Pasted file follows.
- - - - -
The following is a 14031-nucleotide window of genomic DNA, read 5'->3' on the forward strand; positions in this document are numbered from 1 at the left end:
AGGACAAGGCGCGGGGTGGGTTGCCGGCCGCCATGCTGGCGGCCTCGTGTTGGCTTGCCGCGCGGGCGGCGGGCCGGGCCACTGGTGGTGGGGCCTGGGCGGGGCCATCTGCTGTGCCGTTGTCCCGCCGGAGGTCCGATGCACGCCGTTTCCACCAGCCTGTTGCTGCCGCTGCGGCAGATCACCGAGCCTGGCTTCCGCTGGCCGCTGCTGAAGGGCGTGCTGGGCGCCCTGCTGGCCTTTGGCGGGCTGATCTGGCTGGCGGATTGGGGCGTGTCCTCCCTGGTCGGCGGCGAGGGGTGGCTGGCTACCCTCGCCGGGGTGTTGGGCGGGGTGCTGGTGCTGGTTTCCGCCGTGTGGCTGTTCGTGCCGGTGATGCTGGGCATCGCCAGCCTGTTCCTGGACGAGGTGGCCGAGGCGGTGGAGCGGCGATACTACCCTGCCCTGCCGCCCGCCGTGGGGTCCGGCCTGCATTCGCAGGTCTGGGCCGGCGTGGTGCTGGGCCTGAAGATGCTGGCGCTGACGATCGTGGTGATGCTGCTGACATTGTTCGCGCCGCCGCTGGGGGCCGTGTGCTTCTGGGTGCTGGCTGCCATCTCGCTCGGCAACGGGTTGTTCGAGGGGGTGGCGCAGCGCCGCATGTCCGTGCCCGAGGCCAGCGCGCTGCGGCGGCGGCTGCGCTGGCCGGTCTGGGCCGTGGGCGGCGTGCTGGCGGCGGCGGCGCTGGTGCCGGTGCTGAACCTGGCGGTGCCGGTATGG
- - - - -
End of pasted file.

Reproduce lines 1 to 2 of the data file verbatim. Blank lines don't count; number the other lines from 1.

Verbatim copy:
The following is a 14031-nucleotide window of genomic DNA, read 5'->3' on the forward strand; positions in this document are numbered from 1 at the left end:
AGGACAAGGCGCGGGGTGGGTTGCCGGCCGCCATGCTGGCGGCCTCGTGTTGGCTTGCCGCGCGGGCGGCGGGCCGGGCCACTGGTGGTGGGGCCTGGGCGGGGCCATCTGCTGTGCCGTTGTCCCGCCGGAGGTCCGATGCACGCCGTTTCCACCAGCCTGTTGCTGCCGCTGCGGCAGATCACCGAGCCTGGCTTCCGCTGGCCGCTGCTGAAGGGCGTGCTGGGCGCCCTGCTGGCCTTTGGCGGGCTGATCTGGCTGGCGGATTGGGGCGTGTCCTCCCTGGTCGGCGGCGAGGGGTGGCTGGCTACCCTCGCCGGGGTGTTGGGCGGGGTGCTGGTGCTGGTTTCCGCCGTGTGGCTGTTCGTGCCGGTGATGCTGGGCATCGCCAGCCTGTTCCTGGACGAGGTGGCCGAGGCGGTGGAGCGGCGATACTACCCTGCCCTGCCGCCCGCCGTGGGGTCCGGCCTGCATTCGCAGGTCTGGGCCGGCGTGGTGCTGGGCCTGAAGATGCTGGCGCTGACGATCGTGGTGATGCTGCTGACATTGTTCGCGCCGCCGCTGGGGGCCGTGTGCTTCTGGGTGCTGGCTGCCATCTCGCTCGGCAACGGGTTGTTCGAGGGGGTGGCGCAGCGCCGCATGTCCGTGCCCGAGGCCAGCGCGCTGCGGCGGCGGCTGCGCTGGCCGGTCTGGGCCGTGGGCGGCGTGCTGGCGGCGGCGGCGCTGGTGCCGGTGCTGAACCTGGCGGTGCCGGTATGG